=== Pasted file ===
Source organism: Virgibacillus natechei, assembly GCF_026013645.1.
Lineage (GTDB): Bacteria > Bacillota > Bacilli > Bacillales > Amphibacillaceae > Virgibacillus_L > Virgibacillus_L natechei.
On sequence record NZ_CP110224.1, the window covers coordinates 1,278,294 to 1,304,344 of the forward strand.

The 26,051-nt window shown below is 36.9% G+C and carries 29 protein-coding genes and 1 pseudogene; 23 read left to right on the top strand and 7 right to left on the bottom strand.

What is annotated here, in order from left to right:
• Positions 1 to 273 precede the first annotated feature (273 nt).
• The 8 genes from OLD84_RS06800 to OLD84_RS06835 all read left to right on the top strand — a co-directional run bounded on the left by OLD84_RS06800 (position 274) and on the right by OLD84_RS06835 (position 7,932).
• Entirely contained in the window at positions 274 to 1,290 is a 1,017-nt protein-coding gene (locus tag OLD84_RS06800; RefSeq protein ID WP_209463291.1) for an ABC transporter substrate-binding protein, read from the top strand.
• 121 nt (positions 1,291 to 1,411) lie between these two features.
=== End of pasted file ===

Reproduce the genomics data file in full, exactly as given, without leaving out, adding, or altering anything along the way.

Source organism: Virgibacillus natechei, assembly GCF_026013645.1.
Lineage (GTDB): Bacteria > Bacillota > Bacilli > Bacillales > Amphibacillaceae > Virgibacillus_L > Virgibacillus_L natechei.
On sequence record NZ_CP110224.1, the window covers coordinates 1,278,294 to 1,304,344 of the forward strand.

The 26,051-nt window shown below is 36.9% G+C and carries 29 protein-coding genes and 1 pseudogene; 23 read left to right on the top strand and 7 right to left on the bottom strand.

What is annotated here, in order from left to right:
• Positions 1 to 273 precede the first annotated feature (273 nt).
• The 8 genes from OLD84_RS06800 to OLD84_RS06835 all read left to right on the top strand — a co-directional run bounded on the left by OLD84_RS06800 (position 274) and on the right by OLD84_RS06835 (position 7,932).
• Entirely contained in the window at positions 274 to 1,290 is a 1,017-nt protein-coding gene (locus tag OLD84_RS06800; RefSeq protein ID WP_209463291.1) for an ABC transporter substrate-binding protein, read from the top strand.
• 121 nt (positions 1,291 to 1,411) lie between these two features.